Transcript for Roundtable I: This Week in Politics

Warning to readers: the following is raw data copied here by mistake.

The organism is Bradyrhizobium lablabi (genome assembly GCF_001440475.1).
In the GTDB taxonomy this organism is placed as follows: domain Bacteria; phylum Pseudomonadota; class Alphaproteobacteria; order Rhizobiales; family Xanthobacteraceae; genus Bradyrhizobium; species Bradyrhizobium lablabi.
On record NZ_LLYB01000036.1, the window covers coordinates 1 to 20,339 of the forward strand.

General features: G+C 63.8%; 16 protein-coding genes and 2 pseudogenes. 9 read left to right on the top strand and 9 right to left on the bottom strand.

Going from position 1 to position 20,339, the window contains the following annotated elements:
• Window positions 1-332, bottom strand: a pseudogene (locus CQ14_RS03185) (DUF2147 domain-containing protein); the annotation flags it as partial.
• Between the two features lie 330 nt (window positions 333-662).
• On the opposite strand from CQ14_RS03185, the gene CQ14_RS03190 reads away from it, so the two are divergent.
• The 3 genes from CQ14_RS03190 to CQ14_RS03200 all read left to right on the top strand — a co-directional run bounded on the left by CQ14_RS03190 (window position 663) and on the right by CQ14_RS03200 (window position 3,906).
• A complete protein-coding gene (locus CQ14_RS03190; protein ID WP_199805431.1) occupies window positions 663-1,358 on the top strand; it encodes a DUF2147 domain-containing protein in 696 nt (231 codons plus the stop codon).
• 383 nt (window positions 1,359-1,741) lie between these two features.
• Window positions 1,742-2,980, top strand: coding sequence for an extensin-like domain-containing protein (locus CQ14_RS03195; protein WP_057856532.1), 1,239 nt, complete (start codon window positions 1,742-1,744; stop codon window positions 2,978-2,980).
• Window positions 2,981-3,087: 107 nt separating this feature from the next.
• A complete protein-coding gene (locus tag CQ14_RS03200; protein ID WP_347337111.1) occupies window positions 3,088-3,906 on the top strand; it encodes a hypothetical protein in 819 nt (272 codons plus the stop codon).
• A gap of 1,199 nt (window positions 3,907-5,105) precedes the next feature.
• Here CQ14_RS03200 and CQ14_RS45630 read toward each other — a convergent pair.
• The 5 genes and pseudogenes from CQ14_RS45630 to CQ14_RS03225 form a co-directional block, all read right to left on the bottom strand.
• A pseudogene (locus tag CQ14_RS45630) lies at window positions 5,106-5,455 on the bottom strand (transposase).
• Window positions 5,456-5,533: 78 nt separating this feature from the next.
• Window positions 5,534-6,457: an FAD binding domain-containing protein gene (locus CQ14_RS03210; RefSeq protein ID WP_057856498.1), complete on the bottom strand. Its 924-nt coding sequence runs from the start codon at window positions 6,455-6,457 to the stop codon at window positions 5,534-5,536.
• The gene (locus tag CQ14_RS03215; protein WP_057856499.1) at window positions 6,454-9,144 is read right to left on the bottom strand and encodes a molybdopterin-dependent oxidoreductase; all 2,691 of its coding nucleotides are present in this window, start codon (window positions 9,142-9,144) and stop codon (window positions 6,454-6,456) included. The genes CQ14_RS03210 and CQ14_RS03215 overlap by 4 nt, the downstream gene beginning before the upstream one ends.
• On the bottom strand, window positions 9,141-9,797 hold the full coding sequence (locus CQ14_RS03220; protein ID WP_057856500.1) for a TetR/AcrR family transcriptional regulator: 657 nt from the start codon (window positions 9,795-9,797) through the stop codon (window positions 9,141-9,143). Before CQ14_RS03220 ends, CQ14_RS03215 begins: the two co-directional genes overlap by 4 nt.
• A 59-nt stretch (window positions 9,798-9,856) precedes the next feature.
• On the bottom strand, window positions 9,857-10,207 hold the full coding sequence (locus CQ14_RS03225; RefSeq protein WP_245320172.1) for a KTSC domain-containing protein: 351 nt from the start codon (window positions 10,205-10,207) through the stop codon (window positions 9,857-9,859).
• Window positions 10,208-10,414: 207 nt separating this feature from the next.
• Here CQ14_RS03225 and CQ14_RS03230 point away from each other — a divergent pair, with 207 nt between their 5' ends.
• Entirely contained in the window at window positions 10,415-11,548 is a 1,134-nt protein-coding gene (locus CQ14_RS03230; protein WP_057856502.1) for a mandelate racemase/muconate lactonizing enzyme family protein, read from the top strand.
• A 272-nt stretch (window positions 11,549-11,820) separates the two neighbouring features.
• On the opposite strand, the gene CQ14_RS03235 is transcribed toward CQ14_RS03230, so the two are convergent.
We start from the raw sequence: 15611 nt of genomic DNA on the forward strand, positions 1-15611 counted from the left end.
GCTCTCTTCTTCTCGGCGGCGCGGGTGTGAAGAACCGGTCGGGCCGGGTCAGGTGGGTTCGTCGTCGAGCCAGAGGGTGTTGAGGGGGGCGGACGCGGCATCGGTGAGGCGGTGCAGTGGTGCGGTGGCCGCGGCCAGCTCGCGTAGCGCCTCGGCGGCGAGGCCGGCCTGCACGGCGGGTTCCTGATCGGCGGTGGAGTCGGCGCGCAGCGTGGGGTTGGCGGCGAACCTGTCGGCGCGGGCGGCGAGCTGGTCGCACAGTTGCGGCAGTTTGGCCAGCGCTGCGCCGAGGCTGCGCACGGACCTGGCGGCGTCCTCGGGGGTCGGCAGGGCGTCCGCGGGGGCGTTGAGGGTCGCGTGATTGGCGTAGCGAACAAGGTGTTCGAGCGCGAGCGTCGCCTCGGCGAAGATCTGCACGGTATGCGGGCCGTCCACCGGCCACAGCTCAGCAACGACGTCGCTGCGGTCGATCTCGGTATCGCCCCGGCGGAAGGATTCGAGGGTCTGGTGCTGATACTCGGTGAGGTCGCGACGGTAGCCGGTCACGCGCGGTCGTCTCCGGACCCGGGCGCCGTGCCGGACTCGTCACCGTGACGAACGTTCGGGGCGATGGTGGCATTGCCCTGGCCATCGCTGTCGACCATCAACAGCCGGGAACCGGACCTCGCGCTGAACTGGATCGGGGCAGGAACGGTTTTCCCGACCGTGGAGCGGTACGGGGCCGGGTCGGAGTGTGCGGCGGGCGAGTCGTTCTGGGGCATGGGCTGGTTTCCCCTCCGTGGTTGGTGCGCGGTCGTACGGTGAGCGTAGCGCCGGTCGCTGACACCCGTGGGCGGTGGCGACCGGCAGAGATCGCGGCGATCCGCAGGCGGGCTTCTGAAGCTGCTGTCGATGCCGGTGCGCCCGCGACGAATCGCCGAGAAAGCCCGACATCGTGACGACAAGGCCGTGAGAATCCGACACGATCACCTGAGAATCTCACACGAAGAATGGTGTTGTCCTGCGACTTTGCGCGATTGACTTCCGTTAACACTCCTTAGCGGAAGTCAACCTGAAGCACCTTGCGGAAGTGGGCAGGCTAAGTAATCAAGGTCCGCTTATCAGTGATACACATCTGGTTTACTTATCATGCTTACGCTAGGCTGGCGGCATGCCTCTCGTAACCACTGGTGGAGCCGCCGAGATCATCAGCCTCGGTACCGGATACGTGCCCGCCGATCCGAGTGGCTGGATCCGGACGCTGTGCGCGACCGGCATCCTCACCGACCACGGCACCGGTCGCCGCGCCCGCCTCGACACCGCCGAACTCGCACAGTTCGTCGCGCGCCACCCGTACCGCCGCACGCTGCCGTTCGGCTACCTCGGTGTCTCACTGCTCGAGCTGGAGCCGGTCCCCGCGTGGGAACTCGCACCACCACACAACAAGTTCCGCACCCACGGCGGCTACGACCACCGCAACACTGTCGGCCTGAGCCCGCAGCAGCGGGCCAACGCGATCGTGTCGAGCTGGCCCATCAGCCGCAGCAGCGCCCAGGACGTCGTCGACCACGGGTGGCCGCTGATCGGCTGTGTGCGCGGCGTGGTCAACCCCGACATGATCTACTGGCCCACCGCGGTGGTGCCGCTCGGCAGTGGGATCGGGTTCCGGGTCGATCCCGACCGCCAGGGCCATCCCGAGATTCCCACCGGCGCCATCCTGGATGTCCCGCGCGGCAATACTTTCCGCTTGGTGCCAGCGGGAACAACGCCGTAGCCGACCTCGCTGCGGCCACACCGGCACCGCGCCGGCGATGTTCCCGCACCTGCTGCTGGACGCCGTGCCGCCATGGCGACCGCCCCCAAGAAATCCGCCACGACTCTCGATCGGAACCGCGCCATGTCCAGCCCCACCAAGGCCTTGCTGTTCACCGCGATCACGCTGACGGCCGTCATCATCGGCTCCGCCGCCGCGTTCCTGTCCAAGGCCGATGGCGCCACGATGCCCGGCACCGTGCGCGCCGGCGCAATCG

john boehner. if you've come here to see your name in the lights or to pass off a political victory as some accomplishment, you've come to the wrong place. You come here humbled by the opportunity to serve. If you've come here to be the determined voice of the people, then you've come to the right place. Speaker john boehner getting a little emotional after accepting the gavel after a surprisingly close vote. One of the things we're going to talk about on our roundtable, joined by george will, happy new year to you, gwen ifill of pbs, abc's new chief white house correspondent jonathan karl, greta van susteren of fox news, former labor secretary robert reich. I think this is the first time congress was in january 1st since the korean war, and you say the deal, and this is kind of a contrarian view, is a triumph. In a sense. I think people will look back on this deal where liberalism passed an affigy and went into decline for the following reason, the bush tax rates were passed in two tranches, 2001 and 2003. In 2001 only 28 democratic members of the house voted for them. In 2003, only 7 did, and they did it for only ten years they were to expire. Under this deal, 172 house democrats voted to make bush rates permanent for all but 1/2 of 1% of american taxpers. What that means is that they can no longer tax the middle class, and we have here an endangered species. Pointing to me, I don't know why. I'll tell you why, there are only three liberals in the country, and you're one, actively hostile to arithmetic and know you cannot fund a state the liberals want, the entitlement state without taxing the middle class at least and now you've given up that -- with the locking in as permanent law the bush tax rates, that's off the table. Well, let me first -- let me, first of all, say slightly more non -- more nonpartisan approach. I think that the problem really with the deal is that what we needed most from an economic standpoint is, number one, a stimulus in the short term, number two, serious deficit reduction in the long term and, number three, some stability and some certainty about the future, and we got none of this, and that really is a major problem. We are going to be up against continuous trench warfare, and we have not dealt really at all with the deficit, long-term deficit problem, and in the short term we've got a huge employment issue. I mean jobs should be the number one issue right now in the country. It still is. We saw that unemployment report, it still is a terrible jobs picture and yet we have virtually no stimulus, in fact, you know, social security taxes are going up. Jon karl, clear when I was TALKING TO senator McConnell that even though he doesn't want to accept the possibility of another massive confrontation over the debt limit in february but it's coming, the divisions are as wide as they ever were. We are absolutely on a collision course. This amazing situation, george, where the white house is saying, they will not negotiate on the issue of the debt limit. That's just something congress has to do, period, no negotiations, they're not scheduling meetings on it, it's not going to happen, and the speaker of the house, john boehner, is now saying he's through with negotiations. That they're going to go through and pass in the house what they're going to do and move on but there will be none of this long -- talking to himself. Basically talking to himself. And president obama, because president obama came out and said, I believe that there are loopholes which still must be closed and fees and taxes which can be raised and heard the speaker -- the senate majority leader -- minority leader mitch McCONNELL SAYING, NO, NO, TAXES Are off the table. It's coming soon. I'm not sure anybody has the appetite for it. Nd it shows that everyone really, you know, really no success stories in this. Everyone was a big fat loser, from the white house on down, this whole fiscal cliff resolution that took 18 months to get to where we are, even simpson bowles said it was a missed opportunity. We need short-term stimulus. Actually there was. Goldman sachs, nascar, hollywood, they all got some short-term stimulus. Tax extenders. Why did they get it? The big losers -- yeah. The big losers are, you know, is it from top down, I blame the white house, I blame capitol hill and the american people saw how the sausage is made and once again they were again because they don't do their work and they just -- all they do is take advantage of the american ople. Don't neglect electric scooters because this tells you how washington works. The fiscal cliff deal, scooters are made in oregon. Senator widen of oregon said it is unfair that the federal government uses tax credits to bribe people to buy electric cars. E, we ought to have a tax credit to bribe people to buy electric scooters, which we now do. The point is the fiscal cliff is a big fat lie. The stimulus for its special interest, its little -- the congress and the white house -- that's disgraceful and didn't do their job. They've known about this for a long time. If you don't do your job, you don't do your job, none of us would -- we'd be out of jobs and instead the media lets it off the hook. That's the way it's always been done. The real question, a practical question, what are they going to do now faced with not only another fiscal cliff but also this debt ceiling. I mean I think that the showdown over the debt ceiling could be much, much worse than anything we've seen so far because they're just dug in. Both sides are dug in. This does seem to be a division inside the republican party right now. You have some voices saying, you know, that phrase "the wall street journal" used shoot the hostage. You should be willing to shoot the hostage, go over in default if you have to. Senator cornyn calling about a partial government shutdown and newt gingrich saying that would be crazy. That would be a losing strategy. That doesn't scare some people because the big loser in the conflict last august was standard & poor's. Standard & poor's said we are appalled and will lower your credit rating. They did and the money flowed in. We're borrowing at 40% less not out of this. We're borrowing today at 40% less costs than before our debt was downgraded. But don't you -- default -- the question is do you have to default? Pat toomey says our interest charges are $300 billion a year, our tax revenues are ten times that. We can pay them if we prioritize and don't pay something else. Meanwhile, jon karl, some democrats on capitol hill, the president says he won't do it, go to the 14th amendment and not allow the united states to default and keep on borrowing. It's hard to imagine that they're not going to be tempted to look at that again given -- even though -- -- how adamant they have ruled it out and white house said they will not and congress must act and saying no negotiations on this. Standard & poor's, what their guidance is now saying the risk is not that congress won't act to raise the debt limit they're saying the risk is congress may undermine what little deficit reduction is already put in place. Their worried about the underlying problem which is that we have been an exploding deficit problem. American people are worried about an underlying problem too. WE JUST HEARD mitch McConnell say something everyone can agree with, which is it's beyond me how we got to this point where we were right at this deadline on new year's eve. The president has said, it's beyond me that people can't just do their jobs and the american people are saying it's beyond me they were there doing this. What -- that is the underlying question. Shouldn't the american people vote for it? Greta, let me bring it to you. If you look at it and let me bring it to you, greta. That's what they voted for. You voted -- a lot of people believe this won't get involved or resolved until either republicans win the white house or democrats take control of the house. Maybe the strategy shouldn't be how do you win. Maybe the strategy should be how do you have a sense of decency in your job and responsibility. Maybe they shouldn't take the long vacations that they do. Look at the debt ceiling. August 2011 is when they set the sequestration. The super committee didn't make a decision by november. So what did they do? They did absolutely nothing in january, february. Going up to august and took the month off in august then in september they all started campaigning and we paid their salaries to campaign. Maybe they ought to have a personal sense of decency and stop worrying about winning and at least begin thinking about solving it. Look, george, I think the only way that the president can win on the debt ceiling is by mobilizing the business community, mobilizing wall street, putting huge pressure on republicans in congress right now. It's got to be done right now. It can't wait. The economy really will suffer if we go right up to that deadline because it's not like the fiscal cliff. We're talking about the full faith and credit of the united states. If that doesn't work, bob, i mean does the president -- can he really sustain this notion that he's not going to negotiate? He can't. That's why he needs wall street and the business community behind him saying don't jeopardize the full faith and credit of the united states. It is an abuse of power to subject the united states to that kind of potential danger. But how much negotiating is he doing? Last week he had to outsource it to vice president biden because he doesn't have the relationships, he hasn't spent the years whether as president or -- he had to outsource it to see his old friend senator McCONNELL. It's so dysfunctional -- start by saying I'll give you this. They never start that way. They start with, this is my line. And that's where you -- trust each other and in order to negotiate, you have to have some sense of trust. It can't just be about winning and there's absolutely no -- that's why I want to come to jon karl on this. Speaker boehner couldn't move his caucus along. And you were on the floor during speakership, and it was a lot closer than anyone really expected. Look, there were only 12 republicans who did not support him, right? But it was incredibly dramatic because 17 was the number that would force it to go to another ballot and then who knows what would happen. There was a moment during that vote, as I was watching on the floor, where there were more than 17 that were still, you know, still out there so let their names go by without voting the first time and you could see the speaker's staff on the floor and you could see the staffers for the whip, McCARTHY ON THE FLOOR KEEPING Vote tallies and worried this was going to go the wrong way. This was a real shot across -- republicans who are worried for speaker boehner doing exactly what their constituents elected them to do. They are dissenting from the great american consensus. I again think the journalistic narrative about washington today is 180 degrees wrong. The problem in the country is a consensus that is broad. Republicans subscribe to it, which is that we should have a large, generous welfare state and not pay for it. That's the point about expending all the bush tax rates for all except 1/2 of 1% of the country is that we have now put off limits, the source of money in this country which is the middle class so we're not going to pay for the welfare state. Coming back with more tax -- that narrative is fundamentally wrong. I think what the public does not fully grasp is that it's health care costs in the future combined with aging baby boomers that are driving these deficits. It is not social security. It is not medicare or medicaid. It is the underlying dysfunctionality of our health care system and the affordable care act did not do enough to control long-term health care costs. That's what everybody in washington ought to be focusing on right now. 10 years from now, 20 years from now we'll say two big changes in american life. Much more reliance on private savings and means testing of entitlement programs. I don't care who is president, i don't care who runs congress we'll have both of these. As early as tomorrow we're likely to see a new nominee. I'm going to switch subjects right now for secretary of defense,ck hagel. The white house says the phone call has not been made to former senator hagel yet but it's almost certain to happen. And one of the things we've seen, gwen ifill, right here is an extraordinary amount of politicking before an appointment is made trying to force the president to change his mind. There are so many trial balloons floating around, it blocks the sun at this point. We saw a trial balloon for secretary of state. We've seen them for chief of staff, for treasury secretary even though it looks like it's going to be the same people we hear all along. What I don't understand about the trial balloons is why you don't pull the trigger and do something about it? In this case it did not happen with susan rice. That's not happened with other nominees partly because of the distraction of this debt -- this fiscal cliff debate, but I think in the case of senator hagel, with everyone coming from different sides, the left and the right and the pro-israel caucus and you name it coming down on him, you know, gay rights supporters all coming down on him at once, the white house sounds like they're not prepared to actually do something about it and make people put their money where their mouth is. YOU SAW senator McConnell who praised chuck hagel in the past suddenly saying, well, let's wait and see. We saw chuck schumer wised him in the past say let's wait and see. That's important because there's so much concern among these people who raised the questions that they say chuck hagel is not sufficiently pro-israel. There's already been an ad against him from the emergency committee for israel. While president obama says all options are on the table for preventing a nuclear iran, hagel says, military action is not a viable, feasible, responsible option. President obama, for secretary of defense, chuck hagel is not a responsible option. Jon karl, that caused some concern about democrats, as well as gwen mentioned. The question is, why is the president so determined to go forward with it? He thinks he is the right guy for the job. He thinks having an enlisted vietnam veteran running the pentagon who agreed with him when it came to iraq and on afghanistan, he's the right guy to do it, but I've got to tell youm there's going to be a big problem in the senate on this. I talked this morning to a top democratic staffer in the senate who said this is not a guarantee that he will get confirmed, that there are enough democrats that are concerned about hagel to put him well short of 50 until he makes the case. I mean I think ultimately he gets confirmed, but this will be a real battle in the senate. Originally a puzzle here, with all of the fights that the president has coming up, why is he doing this? I mean, there are a lot of other people he could be putting up, but why is he expending political capital in this way? I don't understand. He didn't want to see his two top picks for national security jobs that -- he already gave up on susan rice. He wasn't going to give up on his second. He's also a republican, let's not forget that, and that also up to a point -- original. Original intention but, look, the guy -- the president gets to choose and he's going to have a hearing. He's going to answer all the questions and without all of us there will be poking at him and all his critics running ads against him, you know, I would like to hear what he has to say. The fight doesn't begin until the nomination is actually made. All this prefight is fun to watch, but in the end these guys have to show up, take their questions, get his answers and whether it's worth it for them to expend the political capital to go against the president. Big difference with the susan rice case. That didn't make it to -- my point. But in this case the white house has been aggressive in defending hagel before the pick was made. It is an odd pick, first of all, because if you pick a republican, a democrat picks a republican, he obviously has to be someone who thinks like republicans and is liked by republicans and neither is true in this case. Furthermore, he doesn't think the way the president thinks or at least the way the president talks about iran and sanctions and negotiating with hamas and all the rest and gays in the military, all that stuff. All that -- he's in line with the president on iran. I mean they both tried for negotiations and that the military should be a last resort. He's saying it's not responsible toalk about a military option right now. I think what he he says, it's a last resort and a fundamentally disastrous resort and says it is so disastrous it's not realistic, which may be right. I disagree with him on a lot of stuff but think he will be confirmed and should be because vast deference is owed to them in cabinet members. Their job is to carry out the president's wishes and "b," they leave when the president leaves. That's why more deference is owed to him than on supreme -- I would love to quote you on that. He will at the end of the day will get through. I can't imagine a republican senate, the republican senators rejecting a republican -- a former republican senator but -- but -- well, they made -- but there will be enough votes there, george. I disagree. There will be blood on the floor and that's the -- why do it? That's the question. Because at some point you have to put some blood on the floor if you say you believe in ings. There's going to be so much blood on the floor with regard to the fiscal cliff and other issues such as the debt ceiling. Another member of the president's cabinet is leaving this month, secretary of state hillary clinton. We saw this week a real health scare hospitalized for a blood clot after so many questions and I'm going to bring this to you, greta, after we show some of this on fox news whether or not she was really sick. When you don't want to go to a meeting or a conference or an event, you have a diplomatic illness. You know, I'm not a doctor but it seems as though that the secretary of state has come down with a case of benghazi flu. And a concussion because the tree falls in the forest does it really fall in nobody hears it fall? Did she really have a concussion? Greta, you're not part of this in any way. You did not question her -- can you help explain what's behind all of these questions? I mean I don't get behind -- I'm responsible for what I say, number one. Those are all dated before she was hospitalized, and there was not much information coming out of the state department and very early on with those -- look, not for one second did I doubt it. Once these people heard that she was seriously ill, that all changed. The secretary of state will have I think answer questions about benghazi. Four people murdered in washington that were unsolved we would still be asking questions in this state. But, look, she was very sick. And when the state department came up with more information, you saw all that stop. So I have nothing beyond to say that. Look, I've known hillary for decades. She is a workhorse. She works harder than anybody i know. And I've traveled wr. I've seen her. I've traveled with her and anybody who's traveled with her has seen that. She's traveled to more countries than any former secretary of state. And she's not shy for a fight either. She said she'll come back and testify on benghazi for the senate. Probably be the last thing. She will not travel and be one of the last things she has to do. Meanwhile, the other big thing coming up, gun control coming out of sandy hook and heard senator McConnell right there saying, george will, that this must follow all of the debate, the fiscal cliff debates we'll be having over the next three months. Well, if the president can through his allies control what comes before congress, so i DON'T THINK MR. McCONNELL CAN Stop this. There are two questions. First of all, the president should look at his home city of chicago and talk to his former friend and still friend I guess, chief of staff, former chief of staff -- rahm emanuel. Where they had 500 murders in chicago last year, most of them gun violence and see if gun control has anything to do with that. George, my feeling about gun control policy is a little bit like climate control policy, it's been well said that the only policy question about climate change is how much money do you want to spend on climate change to have no effect, discernible effect on the climate, and the same is true with gun control. I do not see how you can write a law that will have much effect on what they're experiencing, for example, in chicago. You know, really we should take a look a little bit more at ourselves from top to bottom. I mean we have so much violence surrounding us which we think it's okay. When we go to the movies we see it, it's okay. Obviously you can't legislate against things like that and the president sends rappers to the white house. There's no effort for us to look at ourselves and how we're so -- we're numb to violence. Have any rappers resulted in the death of schoolchildren? I don't think it's all schoolchildren. There were two firefighters murdered on DECEMBER 24th. They weren't schoolchildren. This has put a highlight on the problem. As george points out every weekend there are people killed on street corners in chicago. If you look back over the president's statement on gun violence in the wake of newtown and what secretary arne duncan has to say they talk about the broader idea of violence. What's on the table right now for vice president biden and the people trying to figure out what to do is a wide range of issues, some of it having to do with gun control. Some speaking to gun violence. That's the only way you'll get -- these things come up and then they fade after the shock. Gwen, I don't think washington can necessarily nation. What I'm trying to point out, that we all have to look at ourselves as well, even that psa that hollywood artists put out for gun control the other day and then side by side some put all the violent movies they're in. I mean, this is a big discussion, a big national narrative we all have to look at ourselves in terms of how our culture has come to accept violence as an answer to problems, as a solution to problems. We see that on tv and movies all over. Greta is undoubtedly correct but the fact remains that the murder of 20 first graders has touched the nation in ways that I don't remember the nation being touched. I don't think this is going to go away. The nra's technique in the past has been to really rely on the attention deficit disorder of america. Basically lay low until attention is no longer placed on this, but we are having now a national discussion of a sort that we have had to have and that -- joh, I think bob is right about how there was an initial spike in attention and concern right after sandy hook but seems to have subsided just a bit according to the most recent polls and that's why the white house knows that speed matters here. They're going to have to move quickly. Speed matters. I think there was a moment right after sandy hook where you could see some movement for the first real gun control legislation to pass in some 20 years. Among democrats. Among democrats, strong supporters of the nra, but I've got to say -- senator heitkamp didn't seem all too enthusiastic to move forward on gun control. It's not going to happen soon because there's no way congress will think about anything along those lines until we're done with the fiscal cliff mess, the debt ceiling, the funding of the government. We're at least two or three months away before this can even be considered and that's a lot of time. We do have attention deficit disorder, and there will be a real challenge to get any gun control legislation passed. The real tragedy, the children unbelievable through all our attention but the firefighters trying to save lives on christmas eve, I think that -- I've done criminal defense work for years and been to murder scenes, this violence, you talk about the chicago schools, it is horrible, I mean chicago violence, a lot was in schools and we've got -- 25 sandy hooks in one year. National narrative not just -- we've got to look at all communities and see what's going on in all communities and on in all communities and we've got to stop being so numb to the violence and just say, okay. Real quickly, how many do you think there will be a real serious package of reforms passed by congress this year. On guns? I think it's as likely as a serious package on immigration reform and energy and climate change and all the other things the president has said are high on his list. I think it will happen, george, if the president gets behind it and gets chiefs of police, mayors, mobilizes the public and the people who are likely to be supportive. You're shaking your head. Define serious. If you mean makes a difference in gun control, no. But some laws will be passed. We're going